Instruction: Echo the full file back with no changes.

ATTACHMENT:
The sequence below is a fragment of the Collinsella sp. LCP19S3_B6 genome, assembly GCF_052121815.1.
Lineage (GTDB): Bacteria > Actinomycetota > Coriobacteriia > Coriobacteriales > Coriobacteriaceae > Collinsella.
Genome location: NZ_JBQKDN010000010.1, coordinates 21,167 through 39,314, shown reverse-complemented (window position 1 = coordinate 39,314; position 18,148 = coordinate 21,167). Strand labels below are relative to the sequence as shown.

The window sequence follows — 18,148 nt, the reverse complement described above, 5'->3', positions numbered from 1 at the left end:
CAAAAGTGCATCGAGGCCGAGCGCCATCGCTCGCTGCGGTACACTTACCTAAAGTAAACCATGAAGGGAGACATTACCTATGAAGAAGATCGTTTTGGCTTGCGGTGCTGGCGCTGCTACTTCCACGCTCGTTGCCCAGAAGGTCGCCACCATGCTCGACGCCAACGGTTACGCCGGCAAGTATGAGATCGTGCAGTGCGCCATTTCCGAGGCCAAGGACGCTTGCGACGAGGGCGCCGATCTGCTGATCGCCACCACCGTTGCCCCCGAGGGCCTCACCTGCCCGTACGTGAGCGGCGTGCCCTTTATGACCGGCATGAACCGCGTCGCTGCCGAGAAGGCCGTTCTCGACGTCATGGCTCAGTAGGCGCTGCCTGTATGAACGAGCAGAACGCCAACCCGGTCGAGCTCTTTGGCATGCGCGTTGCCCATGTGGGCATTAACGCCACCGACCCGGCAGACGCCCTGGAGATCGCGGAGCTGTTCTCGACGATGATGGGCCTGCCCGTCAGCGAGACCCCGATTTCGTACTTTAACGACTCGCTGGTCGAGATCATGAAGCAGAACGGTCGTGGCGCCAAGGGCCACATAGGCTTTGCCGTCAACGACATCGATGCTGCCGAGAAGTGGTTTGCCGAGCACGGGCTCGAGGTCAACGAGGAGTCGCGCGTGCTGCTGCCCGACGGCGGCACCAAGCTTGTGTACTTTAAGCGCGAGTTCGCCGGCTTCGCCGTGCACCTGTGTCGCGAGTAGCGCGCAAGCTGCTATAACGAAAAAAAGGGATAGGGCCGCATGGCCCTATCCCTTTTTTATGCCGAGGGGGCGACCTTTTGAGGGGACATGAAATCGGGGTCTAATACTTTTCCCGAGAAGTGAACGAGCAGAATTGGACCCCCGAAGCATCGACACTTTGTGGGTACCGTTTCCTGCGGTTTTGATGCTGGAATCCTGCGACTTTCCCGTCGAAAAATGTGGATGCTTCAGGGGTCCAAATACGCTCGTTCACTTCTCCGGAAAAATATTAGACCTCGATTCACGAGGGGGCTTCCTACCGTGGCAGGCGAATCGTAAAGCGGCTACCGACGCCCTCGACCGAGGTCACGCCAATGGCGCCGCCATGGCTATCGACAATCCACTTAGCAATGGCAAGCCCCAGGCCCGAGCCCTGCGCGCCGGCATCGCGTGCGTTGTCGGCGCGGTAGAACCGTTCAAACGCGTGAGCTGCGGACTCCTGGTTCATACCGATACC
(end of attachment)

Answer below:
The sequence below is a fragment of the Collinsella sp. LCP19S3_B6 genome, assembly GCF_052121815.1.
Lineage (GTDB): Bacteria > Actinomycetota > Coriobacteriia > Coriobacteriales > Coriobacteriaceae > Collinsella.
Genome location: NZ_JBQKDN010000010.1, coordinates 21,167 through 39,314, shown reverse-complemented (window position 1 = coordinate 39,314; position 18,148 = coordinate 21,167). Strand labels below are relative to the sequence as shown.

The window sequence follows — 18,148 nt, the reverse complement described above, 5'->3', positions numbered from 1 at the left end:
CAAAAGTGCATCGAGGCCGAGCGCCATCGCTCGCTGCGGTACACTTACCTAAAGTAAACCATGAAGGGAGACATTACCTATGAAGAAGATCGTTTTGGCTTGCGGTGCTGGCGCTGCTACTTCCACGCTCGTTGCCCAGAAGGTCGCCACCATGCTCGACGCCAACGGTTACGCCGGCAAGTATGAGATCGTGCAGTGCGCCATTTCCGAGGCCAAGGACGCTTGCGACGAGGGCGCCGATCTGCTGATCGCCACCACCGTTGCCCCCGAGGGCCTCACCTGCCCGTACGTGAGCGGCGTGCCCTTTATGACCGGCATGAACCGCGTCGCTGCCGAGAAGGCCGTTCTCGACGTCATGGCTCAGTAGGCGCTGCCTGTATGAACGAGCAGAACGCCAACCCGGTCGAGCTCTTTGGCATGCGCGTTGCCCATGTGGGCATTAACGCCACCGACCCGGCAGACGCCCTGGAGATCGCGGAGCTGTTCTCGACGATGATGGGCCTGCCCGTCAGCGAGACCCCGATTTCGTACTTTAACGACTCGCTGGTCGAGATCATGAAGCAGAACGGTCGTGGCGCCAAGGGCCACATAGGCTTTGCCGTCAACGACATCGATGCTGCCGAGAAGTGGTTTGCCGAGCACGGGCTCGAGGTCAACGAGGAGTCGCGCGTGCTGCTGCCCGACGGCGGCACCAAGCTTGTGTACTTTAAGCGCGAGTTCGCCGGCTTCGCCGTGCACCTGTGTCGCGAGTAGCGCGCAAGCTGCTATAACGAAAAAAAGGGATAGGGCCGCATGGCCCTATCCCTTTTTTATGCCGAGGGGGCGACCTTTTGAGGGGACATGAAATCGGGGTCTAATACTTTTCCCGAGAAGTGAACGAGCAGAATTGGACCCCCGAAGCATCGACACTTTGTGGGTACCGTTTCCTGCGGTTTTGATGCTGGAATCCTGCGACTTTCCCGTCGAAAAATGTGGATGCTTCAGGGGTCCAAATACGCTCGTTCACTTCTCCGGAAAAATATTAGACCTCGATTCACGAGGGGGCTTCCTACCGTGGCAGGCGAATCGTAAAGCGGCTACCGACGCCCTCGACCGAGGTCACGCCAATGGCGCCGCCATGGCTATCGACAATCCACTTAGCAATGGCAAGCCCCAGGCCCGAGCCCTGCGCGCCGGCATCGCGTGCGTTGTCGGCGCGGTAGAACCGTTCAAACGCGTGAGCTGCGGACTCCTGGTTCATACCGATACC